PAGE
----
Bubba wins Masters in miracle playoff

Bubba Watson won the Masters beating South African Louis Oosthuizen at the second hole of a sudden death playoff at Augusta National.

Watson played a remarkable recovery shot from the trees at the 10th to find the green to secure his first major title.

Bubba Watson Bubba Watson won the 2012 Masters in a two-hole playoff over Louis Oosthuizen (Photo: Anthony Powter)

Watson became the eighth first-time major winner, having lost in a playoff against Martin Kaymer at the 2010 PGA Championship, and only the third left-hander to claim the green jacket after three-time winner Phil Mickelson and Canada’s Mike Weir.

“I never got this far in my dreams,” said Watson as he prepared to don the famous green jacket, won last year by Oosthuizen’s fellow South African Charl Schwartzel.

“I was down there before [right of the 10th fairway]. Had a good lie and a gap where I had to hook it. I’m pretty good at hooking it and I put it up there 40 yards and it rolled up their close.”

Both players had finished regulation play at 10-under-par to make the playoff.

Oosthuizen, the 2010 British Open champion, missed his par putt on the second playoff hole to leave his American opponent with two putts to take the title.

“He hit an unbelievable shot there,” said Oosthuizen.

“I played well. This is not one I felt like I played badly. Great stuff to him. He deserves it.”

On the final Sunday at Augusta National, Watson looked every bit the imposing figure.

Holding his bubblegum-pink driver and dressed in his all-white outfit, Watson continued to bomb his drives monstrous distances and make putts to remain in contention.

On the 13th hole, Watson made a tricky 6-foot putt for the first of four straight birdies before hitting the lead with Oosthuizen on the sixteenth.

It was clear the 33-year-old American, who has never had a golf lesson or watched his swing on video, was on a mission. Watson’s steely determination evident in his eyes, staring down every shot and remaining in the zone on the greens, oblivious to the events unfolding around him.

“I just kept my head down, knowing there were birdies to be had down the back nine,” said an emotional Watson.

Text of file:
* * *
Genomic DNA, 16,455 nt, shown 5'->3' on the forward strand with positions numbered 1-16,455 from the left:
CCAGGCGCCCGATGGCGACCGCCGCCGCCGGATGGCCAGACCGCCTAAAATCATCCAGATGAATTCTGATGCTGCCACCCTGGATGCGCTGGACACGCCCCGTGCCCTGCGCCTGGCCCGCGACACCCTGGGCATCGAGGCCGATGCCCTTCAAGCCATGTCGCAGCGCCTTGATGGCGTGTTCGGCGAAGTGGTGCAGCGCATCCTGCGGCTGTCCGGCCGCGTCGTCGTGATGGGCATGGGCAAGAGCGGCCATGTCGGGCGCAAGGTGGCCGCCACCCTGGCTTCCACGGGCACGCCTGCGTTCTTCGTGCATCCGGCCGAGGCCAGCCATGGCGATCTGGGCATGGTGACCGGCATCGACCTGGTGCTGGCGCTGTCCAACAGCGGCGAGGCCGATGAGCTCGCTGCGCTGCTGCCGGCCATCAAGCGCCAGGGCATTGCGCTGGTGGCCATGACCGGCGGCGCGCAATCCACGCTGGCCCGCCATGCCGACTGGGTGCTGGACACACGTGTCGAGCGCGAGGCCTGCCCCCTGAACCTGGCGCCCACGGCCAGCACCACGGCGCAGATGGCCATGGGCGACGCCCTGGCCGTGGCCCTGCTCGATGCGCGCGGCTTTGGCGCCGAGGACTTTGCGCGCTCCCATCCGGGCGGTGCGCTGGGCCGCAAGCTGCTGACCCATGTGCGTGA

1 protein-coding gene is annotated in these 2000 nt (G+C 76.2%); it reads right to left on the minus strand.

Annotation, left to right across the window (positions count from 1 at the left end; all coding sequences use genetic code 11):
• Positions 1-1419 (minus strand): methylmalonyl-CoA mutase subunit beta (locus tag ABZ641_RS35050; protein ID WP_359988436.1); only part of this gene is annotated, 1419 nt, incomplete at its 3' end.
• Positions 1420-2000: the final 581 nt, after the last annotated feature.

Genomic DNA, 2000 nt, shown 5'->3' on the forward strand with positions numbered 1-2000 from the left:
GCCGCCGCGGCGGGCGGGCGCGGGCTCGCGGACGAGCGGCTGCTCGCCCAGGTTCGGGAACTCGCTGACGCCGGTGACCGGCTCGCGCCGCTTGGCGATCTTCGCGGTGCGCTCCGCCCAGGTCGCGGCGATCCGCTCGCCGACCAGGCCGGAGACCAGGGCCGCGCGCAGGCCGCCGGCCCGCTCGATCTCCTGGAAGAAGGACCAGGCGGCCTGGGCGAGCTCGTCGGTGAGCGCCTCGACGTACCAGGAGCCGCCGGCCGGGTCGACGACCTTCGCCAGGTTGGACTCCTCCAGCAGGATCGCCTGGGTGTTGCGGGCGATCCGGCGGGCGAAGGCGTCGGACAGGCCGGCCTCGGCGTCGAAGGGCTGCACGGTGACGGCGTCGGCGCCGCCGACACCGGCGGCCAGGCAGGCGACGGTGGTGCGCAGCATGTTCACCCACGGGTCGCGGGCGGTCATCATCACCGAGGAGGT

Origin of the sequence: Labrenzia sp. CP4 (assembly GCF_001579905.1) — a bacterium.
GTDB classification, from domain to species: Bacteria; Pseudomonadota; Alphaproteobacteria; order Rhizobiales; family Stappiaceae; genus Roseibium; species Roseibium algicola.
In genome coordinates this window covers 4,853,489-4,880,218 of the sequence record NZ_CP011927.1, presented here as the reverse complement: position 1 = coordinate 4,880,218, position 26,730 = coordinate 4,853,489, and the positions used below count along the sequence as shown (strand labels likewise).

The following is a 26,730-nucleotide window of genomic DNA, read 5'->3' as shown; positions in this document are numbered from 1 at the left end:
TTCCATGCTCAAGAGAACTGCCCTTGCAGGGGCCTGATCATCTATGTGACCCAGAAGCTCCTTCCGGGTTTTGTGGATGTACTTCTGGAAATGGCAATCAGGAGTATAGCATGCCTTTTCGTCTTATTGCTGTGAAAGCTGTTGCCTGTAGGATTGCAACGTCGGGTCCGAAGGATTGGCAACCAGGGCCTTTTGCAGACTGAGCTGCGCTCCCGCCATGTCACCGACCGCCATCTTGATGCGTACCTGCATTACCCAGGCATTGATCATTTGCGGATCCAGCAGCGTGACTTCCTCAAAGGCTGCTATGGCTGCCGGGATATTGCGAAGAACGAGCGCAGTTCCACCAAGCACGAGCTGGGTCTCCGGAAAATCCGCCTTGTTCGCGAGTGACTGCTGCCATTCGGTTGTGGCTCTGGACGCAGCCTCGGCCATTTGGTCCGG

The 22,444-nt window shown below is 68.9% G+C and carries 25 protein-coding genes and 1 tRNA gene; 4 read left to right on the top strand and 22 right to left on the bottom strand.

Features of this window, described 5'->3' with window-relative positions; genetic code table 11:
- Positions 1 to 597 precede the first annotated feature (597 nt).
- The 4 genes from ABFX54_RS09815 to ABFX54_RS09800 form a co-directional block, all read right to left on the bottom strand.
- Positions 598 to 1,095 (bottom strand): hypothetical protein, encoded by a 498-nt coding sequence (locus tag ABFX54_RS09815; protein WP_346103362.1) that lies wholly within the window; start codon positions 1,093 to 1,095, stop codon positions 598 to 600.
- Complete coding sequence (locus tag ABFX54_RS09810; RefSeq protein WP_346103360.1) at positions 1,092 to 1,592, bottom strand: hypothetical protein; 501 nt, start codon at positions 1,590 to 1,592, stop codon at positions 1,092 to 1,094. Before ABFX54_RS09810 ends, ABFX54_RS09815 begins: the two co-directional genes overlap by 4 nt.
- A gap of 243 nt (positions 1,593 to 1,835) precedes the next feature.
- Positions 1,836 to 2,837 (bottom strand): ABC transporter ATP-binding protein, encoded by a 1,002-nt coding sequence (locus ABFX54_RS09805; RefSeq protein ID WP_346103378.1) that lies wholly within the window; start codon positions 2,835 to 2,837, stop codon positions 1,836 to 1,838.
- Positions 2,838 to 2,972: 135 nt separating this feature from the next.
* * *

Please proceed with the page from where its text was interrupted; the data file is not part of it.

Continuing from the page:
“I just kept grinding it out. This is a blessing for sure.”

Phil Mickelson made a spirited attempt at winning his fourth green jacket, embracing his family by the 18th green as his efforts fell short. Ultimately, his challenge was lost with a hideous triple-bogey six at the short fourth – his second of the week.

At 41, he seemed less sure of himself, his body language after the 4th hole displaying his inexplicable misjudgment, he knew then his chances had been dashed. No player has ever won the Masters with a triple-bogey on their card.

The world number fourteen channelled his frustration into an aggressive back nine but could not make up the ground.

The pressure bit for Sweden’s Peter Hanson, the third round leader, who shanked his tee-shot all of 80 yards at the par-three 12th, with the ball not even clearing Rae’s Creek.

Hanson would go on to card a 1-over-par 73 to finish in a tie for third at 8-under-par along with Lee Westwood, Matt Kuchar and Mickelson.

Pre-tournament favourites, Tiger Woods and Northern Ireland’s Rory McIlroy, finished tied together on five-over, 15 shots adrift after final rounds of 74 and 76 respectively.

Adam Scott finished the best of the Australians in a tie for eighth position. Scott’s final round 66, which included an ace on the 153 metre par-3 16th, elevating him twenty-four places after earlier rounds of 75-70-73.

Geoff Ogilvy finished in a tie for 19th at even par, with Aaron Baddeley in a tie for 40th at plus-5.